Why it’s important: Last year, state lawmakers, led by then-Sen. Darrell Steinberg, said they would make good on their promise to expand state preschool programs by 31,500 slots to accommodate all low-income 4-year-olds in California. This bill nudges lawmakers and Gov. Brown to discuss the issue, which is likely to be resolved through the budget bill.
Status: AB 47 passed the Assembly and is in the Senate. On July 8, he Senate Education Committee passed the bill, which is going next to the Appropriations Committee in August.
The final budget agreement includes 7,000 full-day preschool slots plus 2,500 part-day slots, with priority given to children with exceptional needs.
More money for Common Core
AB 631, by Assemblywoman Susan Bonilla, D-Concord, would require that $900 million in a one-time allocation from Proposition 98, which finances K-14 education, be used to increase funding to implement the Common Core State Standards.
Why it’s important: The switch to new academic standards in math and English language arts requires the purchase of textbooks and technology to implement new online tests and extensive teacher training – an expensive undertaking. This bill would require that districts spend dollars implementing the Common Core that otherwise they could spend however they want.
Status: AB 631 failed to move out of the Assembly Appropriations Committee but the intent made its way into the final state budget. The budget includes $3 billion in one-time expenditures that Gov. Brown encourages – but does not require – be spent on implementing the new academic standards. An additional $500 million must be spent on improving teacher quality and effectiveness, which districts can use for professional development in the Common Core and Next Generation Science Standards.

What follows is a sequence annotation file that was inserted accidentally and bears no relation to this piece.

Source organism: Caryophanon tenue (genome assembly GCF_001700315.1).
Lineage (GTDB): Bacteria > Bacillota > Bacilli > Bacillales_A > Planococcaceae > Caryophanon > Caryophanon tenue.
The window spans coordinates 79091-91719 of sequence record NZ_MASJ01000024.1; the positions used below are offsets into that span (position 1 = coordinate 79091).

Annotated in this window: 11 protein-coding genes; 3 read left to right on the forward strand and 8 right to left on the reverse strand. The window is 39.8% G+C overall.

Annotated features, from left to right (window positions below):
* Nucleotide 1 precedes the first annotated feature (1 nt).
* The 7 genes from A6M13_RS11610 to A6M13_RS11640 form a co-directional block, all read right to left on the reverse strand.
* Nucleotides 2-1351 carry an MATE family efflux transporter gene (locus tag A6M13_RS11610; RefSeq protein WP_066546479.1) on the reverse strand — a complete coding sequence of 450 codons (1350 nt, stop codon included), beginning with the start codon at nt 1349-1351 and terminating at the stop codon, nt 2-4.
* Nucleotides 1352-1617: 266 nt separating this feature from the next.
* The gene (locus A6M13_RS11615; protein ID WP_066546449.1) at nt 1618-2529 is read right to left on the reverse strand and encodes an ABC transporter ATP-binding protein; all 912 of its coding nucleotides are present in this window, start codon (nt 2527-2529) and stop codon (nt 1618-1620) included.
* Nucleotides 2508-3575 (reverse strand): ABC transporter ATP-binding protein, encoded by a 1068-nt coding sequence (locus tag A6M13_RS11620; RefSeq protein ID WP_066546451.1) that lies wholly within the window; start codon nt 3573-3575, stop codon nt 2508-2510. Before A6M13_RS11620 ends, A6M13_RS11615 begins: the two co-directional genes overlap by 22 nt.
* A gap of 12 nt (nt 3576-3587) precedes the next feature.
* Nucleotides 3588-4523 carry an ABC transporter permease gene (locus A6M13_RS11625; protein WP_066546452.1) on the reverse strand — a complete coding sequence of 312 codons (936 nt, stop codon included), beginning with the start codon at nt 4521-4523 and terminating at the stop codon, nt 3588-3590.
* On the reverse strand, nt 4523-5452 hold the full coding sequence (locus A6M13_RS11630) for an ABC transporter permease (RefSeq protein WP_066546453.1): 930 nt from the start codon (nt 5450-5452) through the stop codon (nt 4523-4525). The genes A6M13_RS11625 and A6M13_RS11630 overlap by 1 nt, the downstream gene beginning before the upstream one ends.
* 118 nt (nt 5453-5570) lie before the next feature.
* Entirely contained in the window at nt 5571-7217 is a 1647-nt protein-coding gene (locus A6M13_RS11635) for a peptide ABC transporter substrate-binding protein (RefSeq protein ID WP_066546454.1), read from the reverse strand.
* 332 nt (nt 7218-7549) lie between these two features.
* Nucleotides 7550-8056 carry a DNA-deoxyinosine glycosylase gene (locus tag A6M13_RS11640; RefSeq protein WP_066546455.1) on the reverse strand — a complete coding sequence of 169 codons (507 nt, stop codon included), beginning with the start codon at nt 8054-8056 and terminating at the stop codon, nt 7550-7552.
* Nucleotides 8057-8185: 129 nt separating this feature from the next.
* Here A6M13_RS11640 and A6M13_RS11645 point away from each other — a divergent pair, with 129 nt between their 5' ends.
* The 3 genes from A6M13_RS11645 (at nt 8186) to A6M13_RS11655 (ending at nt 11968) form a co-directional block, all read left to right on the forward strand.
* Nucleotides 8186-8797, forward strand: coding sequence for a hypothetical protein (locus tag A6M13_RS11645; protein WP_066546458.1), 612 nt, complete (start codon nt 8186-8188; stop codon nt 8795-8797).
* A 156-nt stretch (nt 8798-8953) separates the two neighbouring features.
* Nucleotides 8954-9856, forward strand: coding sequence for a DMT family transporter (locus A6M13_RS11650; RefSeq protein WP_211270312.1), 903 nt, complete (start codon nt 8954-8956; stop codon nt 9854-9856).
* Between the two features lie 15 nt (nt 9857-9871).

Expanding foster youth services
AB 854, by Assemblywoman Shirley Weber, D-San Diego, would expand Foster Youth Services to include foster youth who live with relatives.
Why it’s important: Estimates say that from one-third to two-thirds of foster youth live with relatives, who often cannot afford the counseling and tutoring services the young people need. The foster program does not pay for those services if the youths are living with relatives.
Status: AB 854 passed the Assembly and has been referred to the Senate Education Committee. The final state budget allocated $10 million more beginning in 2015-16 for Foster Youth Services, which currently receives about $15 million.
Suspending high school exit exam
SB 172, by Sen. Carol Liu, D-La Cañada Flintridge, would suspend the state high school exit exam, a requirement for a high school diploma, for three years, starting in 2015-16, while the panel investigates creating a new test or other ways to satisfy graduation requirements.
Why it’s important: The current high school exit exam, which tests skills at the equivalent of 9th-grade English and middle school math, is not aligned with the new Common Core State Standards. As a result, students are being tested on standards they aren’t taught.
Status: The Assembly Education Committee passed the bill with a major change — the exit exam would be suspended starting with 2014-15, meaning it would be halted immediately. On July 15, the bill was suspended in the Senate Appropriations Committee and may be considered again in August.
Addressing costs of home-to-school transportation
SB 191, by Sen. Marty Block, D-San Diego, would establish a uniform funding formula providing districts with 50 percent of the cost of home-to-school transportation over the next seven years.